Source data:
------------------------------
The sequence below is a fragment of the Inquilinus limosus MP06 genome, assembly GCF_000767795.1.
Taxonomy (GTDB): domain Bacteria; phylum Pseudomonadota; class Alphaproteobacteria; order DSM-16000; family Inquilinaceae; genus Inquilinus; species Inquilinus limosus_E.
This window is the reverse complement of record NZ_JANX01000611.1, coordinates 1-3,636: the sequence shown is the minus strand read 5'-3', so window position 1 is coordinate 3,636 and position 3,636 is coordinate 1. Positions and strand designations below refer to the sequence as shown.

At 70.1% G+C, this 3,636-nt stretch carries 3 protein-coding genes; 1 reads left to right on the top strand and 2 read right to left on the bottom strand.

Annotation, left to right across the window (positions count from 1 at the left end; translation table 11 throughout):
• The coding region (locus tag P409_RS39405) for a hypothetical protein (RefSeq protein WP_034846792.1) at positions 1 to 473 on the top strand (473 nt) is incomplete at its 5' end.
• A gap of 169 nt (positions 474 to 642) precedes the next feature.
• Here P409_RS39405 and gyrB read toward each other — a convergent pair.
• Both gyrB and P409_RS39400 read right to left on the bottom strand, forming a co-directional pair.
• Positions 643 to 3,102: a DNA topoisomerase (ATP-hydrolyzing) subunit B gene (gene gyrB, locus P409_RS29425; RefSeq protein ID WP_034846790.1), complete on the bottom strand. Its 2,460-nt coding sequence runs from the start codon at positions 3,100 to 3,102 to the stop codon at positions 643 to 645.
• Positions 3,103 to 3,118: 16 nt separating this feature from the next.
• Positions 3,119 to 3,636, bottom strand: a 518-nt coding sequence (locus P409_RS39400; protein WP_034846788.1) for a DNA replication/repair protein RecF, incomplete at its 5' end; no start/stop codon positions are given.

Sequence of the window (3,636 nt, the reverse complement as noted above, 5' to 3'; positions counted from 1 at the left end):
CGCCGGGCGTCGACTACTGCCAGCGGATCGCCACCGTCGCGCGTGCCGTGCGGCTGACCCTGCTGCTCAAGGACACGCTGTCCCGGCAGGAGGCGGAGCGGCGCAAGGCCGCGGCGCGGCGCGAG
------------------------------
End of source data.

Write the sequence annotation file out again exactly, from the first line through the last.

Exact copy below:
The sequence below is a fragment of the Inquilinus limosus MP06 genome, assembly GCF_000767795.1.
Taxonomy (GTDB): domain Bacteria; phylum Pseudomonadota; class Alphaproteobacteria; order DSM-16000; family Inquilinaceae; genus Inquilinus; species Inquilinus limosus_E.
This window is the reverse complement of record NZ_JANX01000611.1, coordinates 1-3,636: the sequence shown is the minus strand read 5'-3', so window position 1 is coordinate 3,636 and position 3,636 is coordinate 1. Positions and strand designations below refer to the sequence as shown.

At 70.1% G+C, this 3,636-nt stretch carries 3 protein-coding genes; 1 reads left to right on the top strand and 2 read right to left on the bottom strand.

Annotation, left to right across the window (positions count from 1 at the left end; translation table 11 throughout):
• The coding region (locus tag P409_RS39405) for a hypothetical protein (RefSeq protein WP_034846792.1) at positions 1 to 473 on the top strand (473 nt) is incomplete at its 5' end.
• A gap of 169 nt (positions 474 to 642) precedes the next feature.
• Here P409_RS39405 and gyrB read toward each other — a convergent pair.
• Both gyrB and P409_RS39400 read right to left on the bottom strand, forming a co-directional pair.
• Positions 643 to 3,102: a DNA topoisomerase (ATP-hydrolyzing) subunit B gene (gene gyrB, locus P409_RS29425; RefSeq protein ID WP_034846790.1), complete on the bottom strand. Its 2,460-nt coding sequence runs from the start codon at positions 3,100 to 3,102 to the stop codon at positions 643 to 645.
• Positions 3,103 to 3,118: 16 nt separating this feature from the next.
• Positions 3,119 to 3,636, bottom strand: a 518-nt coding sequence (locus P409_RS39400; protein WP_034846788.1) for a DNA replication/repair protein RecF, incomplete at its 5' end; no start/stop codon positions are given.

Sequence of the window (3,636 nt, the reverse complement as noted above, 5' to 3'; positions counted from 1 at the left end):
CGCCGGGCGTCGACTACTGCCAGCGGATCGCCACCGTCGCGCGTGCCGTGCGGCTGACCCTGCTGCTCAAGGACACGCTGTCCCGGCAGGAGGCGGAGCGGCGCAAGGCCGCGGCGCGGCGCGAG